7. The arrangement as claimed in claim 6, wherein the inclined wall forms a top of a primary chamber, located above the sedimentation chamber, of the decanting chamber and inclines away from a secondary part, located at the side and higher up, of the decanting chamber, where the outlet for the heavier liquid phase is located.
8. A method of cleaning fine solid particles from a continuously flowing liquid suspension, which comprises the steps
a) leading the continuously flowing liquid suspension to an inlet tank,
b) making the liquid suspension in the inlet tank flow slowly and alternately to and through at least two sedimentation chambers which are separate from one another, connected parallel to and downstream of the inlet tank and in which a particle-separating unit containing a plurality of parallel, adjacent surface elements inclined at an angle to the horizontal plane is arranged, and then to a decanting chamber located above and downstream of the respective sedimentation chamber,
c) a liquid level which is constant and essentially the same being maintained in the inlet tank and in the decanting chambers, and
d) the alternate flow of liquid suspension to the sedimentation chambers being brought about by alternately opening and closing valve units coordinated with separate outlets from the respective decanting chambers.
9. A method of cleaning fine solid particles from a continuously flowing liquid suspension, which comprises the steps
a) leading the continuously flowing liquid suspension to a hermetically sealed inlet tank in order to fill the latter completely,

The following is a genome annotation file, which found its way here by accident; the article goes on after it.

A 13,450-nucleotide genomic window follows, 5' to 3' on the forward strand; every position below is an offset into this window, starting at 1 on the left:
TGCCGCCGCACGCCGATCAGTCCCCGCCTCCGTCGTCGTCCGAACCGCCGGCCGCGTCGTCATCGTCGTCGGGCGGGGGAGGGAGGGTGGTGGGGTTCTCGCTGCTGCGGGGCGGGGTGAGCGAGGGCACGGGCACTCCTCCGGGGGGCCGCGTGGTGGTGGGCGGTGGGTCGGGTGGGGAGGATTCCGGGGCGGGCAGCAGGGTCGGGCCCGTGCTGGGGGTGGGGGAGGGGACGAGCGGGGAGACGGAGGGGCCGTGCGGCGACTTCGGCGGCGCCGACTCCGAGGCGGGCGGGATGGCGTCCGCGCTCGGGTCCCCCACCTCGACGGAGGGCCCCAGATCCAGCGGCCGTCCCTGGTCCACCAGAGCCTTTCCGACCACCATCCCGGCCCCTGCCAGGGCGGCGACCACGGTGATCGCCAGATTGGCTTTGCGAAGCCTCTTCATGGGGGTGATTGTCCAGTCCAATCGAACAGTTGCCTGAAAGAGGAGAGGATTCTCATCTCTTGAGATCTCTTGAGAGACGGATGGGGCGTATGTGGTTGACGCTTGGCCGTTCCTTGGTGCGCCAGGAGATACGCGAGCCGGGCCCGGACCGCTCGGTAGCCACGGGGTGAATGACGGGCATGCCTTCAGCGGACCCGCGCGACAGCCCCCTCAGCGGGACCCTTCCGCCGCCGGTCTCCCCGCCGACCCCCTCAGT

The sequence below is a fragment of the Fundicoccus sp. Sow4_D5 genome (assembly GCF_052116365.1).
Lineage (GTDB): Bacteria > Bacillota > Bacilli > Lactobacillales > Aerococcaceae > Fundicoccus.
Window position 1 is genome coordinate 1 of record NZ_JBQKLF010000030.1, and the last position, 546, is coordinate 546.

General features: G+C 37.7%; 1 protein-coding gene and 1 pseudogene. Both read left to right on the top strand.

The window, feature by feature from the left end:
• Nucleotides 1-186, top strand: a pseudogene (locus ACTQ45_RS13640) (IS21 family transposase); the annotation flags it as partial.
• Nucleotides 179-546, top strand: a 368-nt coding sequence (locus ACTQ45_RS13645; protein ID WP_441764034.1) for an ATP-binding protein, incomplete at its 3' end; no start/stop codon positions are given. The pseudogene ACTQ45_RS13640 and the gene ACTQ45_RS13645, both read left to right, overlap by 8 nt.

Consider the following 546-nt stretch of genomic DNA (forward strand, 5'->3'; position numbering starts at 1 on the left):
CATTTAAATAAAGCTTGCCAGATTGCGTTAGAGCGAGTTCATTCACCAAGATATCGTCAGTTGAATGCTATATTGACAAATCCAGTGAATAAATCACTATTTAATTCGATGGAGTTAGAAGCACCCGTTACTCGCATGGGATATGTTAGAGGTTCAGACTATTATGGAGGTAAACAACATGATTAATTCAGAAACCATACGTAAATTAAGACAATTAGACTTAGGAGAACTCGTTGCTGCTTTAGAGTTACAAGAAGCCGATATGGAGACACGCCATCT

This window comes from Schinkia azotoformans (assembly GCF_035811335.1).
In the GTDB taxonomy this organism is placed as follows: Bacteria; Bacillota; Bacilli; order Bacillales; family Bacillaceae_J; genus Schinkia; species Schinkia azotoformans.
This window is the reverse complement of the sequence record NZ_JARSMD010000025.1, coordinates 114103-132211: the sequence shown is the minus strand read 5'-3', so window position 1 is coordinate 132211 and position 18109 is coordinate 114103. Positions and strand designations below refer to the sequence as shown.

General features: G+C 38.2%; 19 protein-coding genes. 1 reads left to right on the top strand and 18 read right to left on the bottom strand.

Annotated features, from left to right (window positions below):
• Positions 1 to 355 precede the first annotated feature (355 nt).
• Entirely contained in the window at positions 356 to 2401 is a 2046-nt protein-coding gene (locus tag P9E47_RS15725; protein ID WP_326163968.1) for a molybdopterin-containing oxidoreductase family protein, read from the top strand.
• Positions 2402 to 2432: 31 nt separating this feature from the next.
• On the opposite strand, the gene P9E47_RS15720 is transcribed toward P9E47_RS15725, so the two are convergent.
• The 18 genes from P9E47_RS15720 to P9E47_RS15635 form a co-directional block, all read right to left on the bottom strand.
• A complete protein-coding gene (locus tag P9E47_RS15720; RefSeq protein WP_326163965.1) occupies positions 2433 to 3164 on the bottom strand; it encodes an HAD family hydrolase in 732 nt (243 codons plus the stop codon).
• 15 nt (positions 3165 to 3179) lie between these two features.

b) making the liquid suspension in the inlet tank flow alternately to and through at least two sedimentation chambers which are separate from one another, connected parallel to and downstream of the inlet tank and in which a particle-separating unit containing a plurality of parallel, adjacent surface elements inclined at a great angle to the horizontal plane is arranged, and then to a hermetically sealed decanting chamber located above and downstream of the respective sedimentation chamber,
c) the decanting chambers being filled in their entirety with cleaned liquid, and
d) the alternate flow of liquid suspension to the sedimentation chambers being brought about by alternately opening and closing valve units coordinated with separate outlets from the respective decanting chambers.
10. An arrangement for cleaning fine solid particles from a continuously flowing liquid suspension, comprising an inlet tank, a feed pipe opening into the inlet tank for continuously supplying the liquid suspension to be cleaned, a sedimentation chamber unit located downstream of the inlet tank, a particle-separating unit which is located in the sedimentation chamber unit and contains a plurality of parallel, adjacent surface elements inclined at an angle to the horizontal plane, at least two decanting chambers, located above and downstream of the sedimentation chamber unit, with an outlet for cleaned liquid, and a sediment sludge outlet located in a bottom portion of the sedimentation chamber unit, wherein the sedimentation chamber unit comprises at least two sedimentation chambers which are separate from one another, are connected parallel to the inlet tank and each have their own decanting chamber, wherein valve units, coordinated with separate outlets from the respective decanting chambers, are arranged so as to be opened and closed alternately with one another, and wherein the inlet tank and the sedimentation chamber unit are hermetically sealed in order to be kept completely filled with liquid.